CRICKETS / GRASSHOPPERS / LOCUSTS (the Orthoptera order)

The insects in this order are some of the most popular amongst people. And with good reason too. They’re everywhere, easy to catch and sometimes swarm in large numbers; they can be devastating to crops, so if you add humans to they’re natural predatory lists, means less damage they’ll be able to produce. Start eating them, before they’ll eat what you worked so hard for. Besides, they are very nutritious; they have a good overall taste, which is similar to peanuts. Frying them accentuates the flavor, and because they’re packed with protein, you can also dry them up and grind them into a fine powder, which you can store in a cool and dry environment.

Be warned, procuring insects is not as easy as it seems. You really need to know what you’ll be going against. If it’s small and it’s crawling, it’s good to eat. BUT if you see bright colors, stay away. Bright colors mean that the insect is probably poisonous or venomous, so move on and keep looking. You also must be aware of you “hunting ground”. You should gathering insects from urban areas or large crop fields, as these are very likely to have been sprayed with all sorts of insecticides, which can be very toxic.

By My Family Survival Plan

Preserving Oral Hygiene In A SHTF Scenario

Preserving Oral Hygiene In A SHTF Scenario

Oral hygiene is of upmost importance, and we’re familiarized with the toothbrush and toothpaste from an early age. Keeping your teeth clean on a daily basis is vital for preserving oral hygiene. But despite the rigors and norms of the modern consumerist society we live in, there are many other ways of keeping your teeth clan and healthy. And they work best in a TEOTWAWKI scenario, when the products we’re used to won’t just be available anymore. You’ll need to improvise, but luckily there are many substitutes for the traditional methods and products. And despite what many people believe, teeth aren’t made of glass. Cleaning them with something else other than toothpaste won’t damage them in any way. There are plenty of raw foods that known to have a cleaning effect on the teeth (apples, pears, carrots); provided they are hard enough (soft and ripe won’t do), they’ll do wonders for your teeth and gums, preventing even gingivitis and canker sores. Here are some of the best replacements for modern teeth cleaning methods.

BAKING SODA

Baking soda is probably the most famous alternative when it comes to cleaning the teeth. The baking soda’s natural properties lets it neutralize acids that are harmful for the enamel, kills off bacteria that is responsible for plaque build-up and as far as aesthetics go, it’s an excellent stain remover. It’s used dates as far back as antiquity, as even Hippocrates himself had a mouthwash recipe based on baking soda, vinegar and alum. Alongside baking soda, there are many oils you can throw into the mix for added beneficial effects: cinnamon oil (has antibacterial and antimicrobial properties), peppermint oil (has antibacterial effect, it freshens the breath and it clears up the sinuses), clove oil (fights off bacteria and has painkilling properties) etc. These oils work in more ways than one. If you have swollen gums, you can dip a piece of clean cloth of gauze in any of these and a place over the affected area; for best results, let the gum-pack sit overnight.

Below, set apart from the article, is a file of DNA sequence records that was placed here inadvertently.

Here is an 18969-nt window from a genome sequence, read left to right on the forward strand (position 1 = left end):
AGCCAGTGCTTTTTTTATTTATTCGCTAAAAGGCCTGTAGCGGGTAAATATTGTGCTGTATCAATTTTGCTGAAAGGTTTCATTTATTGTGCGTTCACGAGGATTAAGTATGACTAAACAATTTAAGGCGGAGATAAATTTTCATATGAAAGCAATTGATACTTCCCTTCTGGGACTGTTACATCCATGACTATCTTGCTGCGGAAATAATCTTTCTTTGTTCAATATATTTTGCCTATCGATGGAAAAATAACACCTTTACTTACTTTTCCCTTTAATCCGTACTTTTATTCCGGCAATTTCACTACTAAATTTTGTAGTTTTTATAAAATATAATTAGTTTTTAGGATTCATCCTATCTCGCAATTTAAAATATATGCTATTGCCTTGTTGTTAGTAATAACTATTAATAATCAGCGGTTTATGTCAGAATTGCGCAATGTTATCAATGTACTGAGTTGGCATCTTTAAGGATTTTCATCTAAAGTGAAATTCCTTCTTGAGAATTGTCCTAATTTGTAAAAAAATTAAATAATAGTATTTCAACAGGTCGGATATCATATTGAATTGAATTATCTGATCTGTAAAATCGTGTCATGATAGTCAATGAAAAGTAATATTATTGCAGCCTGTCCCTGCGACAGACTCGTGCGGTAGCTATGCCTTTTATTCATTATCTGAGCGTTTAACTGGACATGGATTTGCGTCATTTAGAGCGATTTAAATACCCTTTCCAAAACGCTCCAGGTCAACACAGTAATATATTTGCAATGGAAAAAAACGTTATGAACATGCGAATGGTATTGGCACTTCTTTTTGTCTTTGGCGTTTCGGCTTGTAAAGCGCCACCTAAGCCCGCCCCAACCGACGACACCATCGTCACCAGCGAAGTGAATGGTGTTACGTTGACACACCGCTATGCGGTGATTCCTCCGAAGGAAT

SALT

Salt is the ingredient that no serious prepper should go without. And believe it or not, it even serves a purpose in the field of oral hygiene. Salt brushing can be used even today, in moderation of course; salt can whiten and brighten one’s teeth. It has mild cleaning properties and it can be used daily; you can also make a salt based mouthwash that you can use for disinfection purposes, against bad breath, tartar, plaque and even boost the healing process. Salt can be used raw or mixed with baking soda (30% salt, 70% baking soda); you can even add sage to the mix, if you happen to have some at your disposal. Mouth wash is even easier to make; just add salt to potable water and there you have it.

OXYGENTATED WATER (HYDROGEN PEROXIDE 3%)

The product has been proven to be very effective against gingivitis, canker sores and harmful bacteria. It should be diluted with water before usage, because it’s a bit to abrasive on the teeth. Just mix equal parts of water and hydrogen peroxide 3% and you get a very affective mouth wash. However, you should never swallow the mixture. Before brushing your teeth, swish it around in your mouth and spit it out, but don’t keep it in for longer than 20 seconds. After you’re done, you can wash the toothbrush with the oxygenated water-based concoction, to destroy residual bacteria.

PRIMITIVE TOOTHBRUSHES (aka. CHEW STICKS)

Chewing on sticks and branches is a primitive teeth-cleaning method, that’s still used today among tribal societies. It might seem a bit rough, but it works. The method consists in chewing down on little twigs and branches and splitting them into several small brands. When you’re done chewing and the twig gets spread enough, you can used it to clean your teeth similar to a toothbrush. Some plants are more efficient than others, thanks to their healing properties. Some of the best and most spread DIY toothbrushes can be made out of oak, juniper, eucalyptus and the neem tree. Their rich in tannins that are extremely helpful in cleansing and curing gum-related afflictions and oils that stimulate blood flow.

There you have it, some of the best methods to help you keep your oral hygiene even in the toughest conditions imaginable. When your toothpaste and mouthwash reserves run low, you’ll need to consider replacing them and fast. No matter how bad things get, overlooking oral hygiene is not an option.